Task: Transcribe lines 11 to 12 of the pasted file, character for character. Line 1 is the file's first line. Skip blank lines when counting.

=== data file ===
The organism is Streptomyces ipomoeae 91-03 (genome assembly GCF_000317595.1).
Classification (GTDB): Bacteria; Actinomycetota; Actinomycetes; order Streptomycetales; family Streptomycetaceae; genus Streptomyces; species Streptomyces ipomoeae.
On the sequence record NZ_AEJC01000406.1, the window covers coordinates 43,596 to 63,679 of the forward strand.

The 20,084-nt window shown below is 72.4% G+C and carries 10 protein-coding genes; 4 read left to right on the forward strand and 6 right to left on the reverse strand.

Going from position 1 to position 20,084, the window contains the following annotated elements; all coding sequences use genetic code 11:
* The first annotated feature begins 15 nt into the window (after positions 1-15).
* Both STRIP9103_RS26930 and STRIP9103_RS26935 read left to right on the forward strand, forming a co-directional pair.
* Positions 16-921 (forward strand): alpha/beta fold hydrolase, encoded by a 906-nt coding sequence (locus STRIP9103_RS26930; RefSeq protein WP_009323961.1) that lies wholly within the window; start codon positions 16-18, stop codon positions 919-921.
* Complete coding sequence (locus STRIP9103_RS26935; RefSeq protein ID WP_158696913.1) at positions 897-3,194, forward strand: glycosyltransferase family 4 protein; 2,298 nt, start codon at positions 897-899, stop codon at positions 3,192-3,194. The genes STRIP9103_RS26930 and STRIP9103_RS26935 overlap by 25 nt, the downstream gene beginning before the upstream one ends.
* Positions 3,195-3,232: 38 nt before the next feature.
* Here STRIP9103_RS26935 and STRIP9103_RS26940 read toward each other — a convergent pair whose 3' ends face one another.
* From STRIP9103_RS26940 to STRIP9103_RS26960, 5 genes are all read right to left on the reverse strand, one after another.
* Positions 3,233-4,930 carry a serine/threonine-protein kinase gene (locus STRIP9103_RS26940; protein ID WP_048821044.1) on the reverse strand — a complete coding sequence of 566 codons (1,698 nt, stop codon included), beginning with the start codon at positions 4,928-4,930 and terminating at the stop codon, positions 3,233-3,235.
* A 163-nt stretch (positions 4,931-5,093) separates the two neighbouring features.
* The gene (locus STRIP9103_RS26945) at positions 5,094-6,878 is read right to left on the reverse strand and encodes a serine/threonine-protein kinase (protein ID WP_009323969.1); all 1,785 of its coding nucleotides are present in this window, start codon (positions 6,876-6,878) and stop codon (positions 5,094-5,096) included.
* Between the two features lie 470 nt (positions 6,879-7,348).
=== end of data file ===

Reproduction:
* Here STRIP9103_RS26935 and STRIP9103_RS26940 read toward each other — a convergent pair whose 3' ends face one another.
* From STRIP9103_RS26940 to STRIP9103_RS26960, 5 genes are all read right to left on the reverse strand, one after another.